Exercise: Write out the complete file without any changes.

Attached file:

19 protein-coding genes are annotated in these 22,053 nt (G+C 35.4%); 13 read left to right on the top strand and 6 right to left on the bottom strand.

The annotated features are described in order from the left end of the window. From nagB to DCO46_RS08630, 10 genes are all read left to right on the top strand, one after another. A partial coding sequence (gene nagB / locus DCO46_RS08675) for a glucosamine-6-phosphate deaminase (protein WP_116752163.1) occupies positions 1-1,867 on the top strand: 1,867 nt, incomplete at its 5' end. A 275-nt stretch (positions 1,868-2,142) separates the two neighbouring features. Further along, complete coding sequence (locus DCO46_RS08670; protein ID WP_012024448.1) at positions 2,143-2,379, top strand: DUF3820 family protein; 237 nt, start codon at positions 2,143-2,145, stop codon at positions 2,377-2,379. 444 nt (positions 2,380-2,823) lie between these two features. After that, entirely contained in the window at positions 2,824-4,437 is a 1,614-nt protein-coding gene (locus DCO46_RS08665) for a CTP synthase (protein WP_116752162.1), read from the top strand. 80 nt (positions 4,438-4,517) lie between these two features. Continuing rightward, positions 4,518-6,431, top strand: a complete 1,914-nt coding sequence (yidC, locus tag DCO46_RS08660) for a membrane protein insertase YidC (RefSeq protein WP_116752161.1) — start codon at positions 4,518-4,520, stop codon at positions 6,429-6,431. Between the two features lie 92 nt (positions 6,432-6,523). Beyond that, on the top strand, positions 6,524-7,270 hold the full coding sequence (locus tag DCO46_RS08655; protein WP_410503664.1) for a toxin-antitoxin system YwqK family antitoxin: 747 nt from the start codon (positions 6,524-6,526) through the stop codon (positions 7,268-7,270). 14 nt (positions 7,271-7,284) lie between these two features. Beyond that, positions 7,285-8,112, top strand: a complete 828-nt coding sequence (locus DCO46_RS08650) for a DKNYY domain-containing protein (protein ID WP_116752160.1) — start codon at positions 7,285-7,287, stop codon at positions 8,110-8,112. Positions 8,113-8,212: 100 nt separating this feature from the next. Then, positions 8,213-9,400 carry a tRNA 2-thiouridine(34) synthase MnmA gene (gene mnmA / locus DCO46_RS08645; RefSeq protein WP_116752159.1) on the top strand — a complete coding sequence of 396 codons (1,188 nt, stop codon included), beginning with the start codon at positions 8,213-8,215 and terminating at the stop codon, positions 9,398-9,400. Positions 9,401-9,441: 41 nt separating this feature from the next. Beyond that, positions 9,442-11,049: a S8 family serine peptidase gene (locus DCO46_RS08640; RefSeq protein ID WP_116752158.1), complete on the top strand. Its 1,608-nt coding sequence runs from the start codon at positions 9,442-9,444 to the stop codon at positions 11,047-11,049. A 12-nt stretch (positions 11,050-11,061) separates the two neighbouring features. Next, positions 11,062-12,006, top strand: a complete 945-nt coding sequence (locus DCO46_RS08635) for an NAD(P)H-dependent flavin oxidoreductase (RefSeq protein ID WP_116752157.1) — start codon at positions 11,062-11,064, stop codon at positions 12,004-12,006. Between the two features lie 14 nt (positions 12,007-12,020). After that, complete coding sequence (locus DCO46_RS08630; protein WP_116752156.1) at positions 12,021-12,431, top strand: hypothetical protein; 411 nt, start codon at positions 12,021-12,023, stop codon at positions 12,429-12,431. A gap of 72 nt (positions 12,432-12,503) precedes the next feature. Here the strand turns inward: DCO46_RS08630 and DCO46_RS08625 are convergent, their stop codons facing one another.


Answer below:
19 protein-coding genes are annotated in these 22,053 nt (G+C 35.4%); 13 read left to right on the top strand and 6 right to left on the bottom strand.

The annotated features are described in order from the left end of the window. From nagB to DCO46_RS08630, 10 genes are all read left to right on the top strand, one after another. A partial coding sequence (gene nagB / locus DCO46_RS08675) for a glucosamine-6-phosphate deaminase (protein WP_116752163.1) occupies positions 1-1,867 on the top strand: 1,867 nt, incomplete at its 5' end. A 275-nt stretch (positions 1,868-2,142) separates the two neighbouring features. Further along, complete coding sequence (locus DCO46_RS08670; protein ID WP_012024448.1) at positions 2,143-2,379, top strand: DUF3820 family protein; 237 nt, start codon at positions 2,143-2,145, stop codon at positions 2,377-2,379. 444 nt (positions 2,380-2,823) lie between these two features. After that, entirely contained in the window at positions 2,824-4,437 is a 1,614-nt protein-coding gene (locus DCO46_RS08665) for a CTP synthase (protein WP_116752162.1), read from the top strand. 80 nt (positions 4,438-4,517) lie between these two features. Continuing rightward, positions 4,518-6,431, top strand: a complete 1,914-nt coding sequence (yidC, locus tag DCO46_RS08660) for a membrane protein insertase YidC (RefSeq protein WP_116752161.1) — start codon at positions 4,518-4,520, stop codon at positions 6,429-6,431. Between the two features lie 92 nt (positions 6,432-6,523). Beyond that, on the top strand, positions 6,524-7,270 hold the full coding sequence (locus tag DCO46_RS08655; protein WP_410503664.1) for a toxin-antitoxin system YwqK family antitoxin: 747 nt from the start codon (positions 6,524-6,526) through the stop codon (positions 7,268-7,270). 14 nt (positions 7,271-7,284) lie between these two features. Beyond that, positions 7,285-8,112, top strand: a complete 828-nt coding sequence (locus DCO46_RS08650) for a DKNYY domain-containing protein (protein ID WP_116752160.1) — start codon at positions 7,285-7,287, stop codon at positions 8,110-8,112. Positions 8,113-8,212: 100 nt separating this feature from the next. Then, positions 8,213-9,400 carry a tRNA 2-thiouridine(34) synthase MnmA gene (gene mnmA / locus DCO46_RS08645; RefSeq protein WP_116752159.1) on the top strand — a complete coding sequence of 396 codons (1,188 nt, stop codon included), beginning with the start codon at positions 8,213-8,215 and terminating at the stop codon, positions 9,398-9,400. Positions 9,401-9,441: 41 nt separating this feature from the next. Beyond that, positions 9,442-11,049: a S8 family serine peptidase gene (locus DCO46_RS08640; RefSeq protein ID WP_116752158.1), complete on the top strand. Its 1,608-nt coding sequence runs from the start codon at positions 9,442-9,444 to the stop codon at positions 11,047-11,049. A 12-nt stretch (positions 11,050-11,061) separates the two neighbouring features. Next, positions 11,062-12,006, top strand: a complete 945-nt coding sequence (locus DCO46_RS08635) for an NAD(P)H-dependent flavin oxidoreductase (RefSeq protein ID WP_116752157.1) — start codon at positions 11,062-11,064, stop codon at positions 12,004-12,006. Between the two features lie 14 nt (positions 12,007-12,020). After that, complete coding sequence (locus DCO46_RS08630; protein WP_116752156.1) at positions 12,021-12,431, top strand: hypothetical protein; 411 nt, start codon at positions 12,021-12,023, stop codon at positions 12,429-12,431. A gap of 72 nt (positions 12,432-12,503) precedes the next feature. Here the strand turns inward: DCO46_RS08630 and DCO46_RS08625 are convergent, their stop codons facing one another.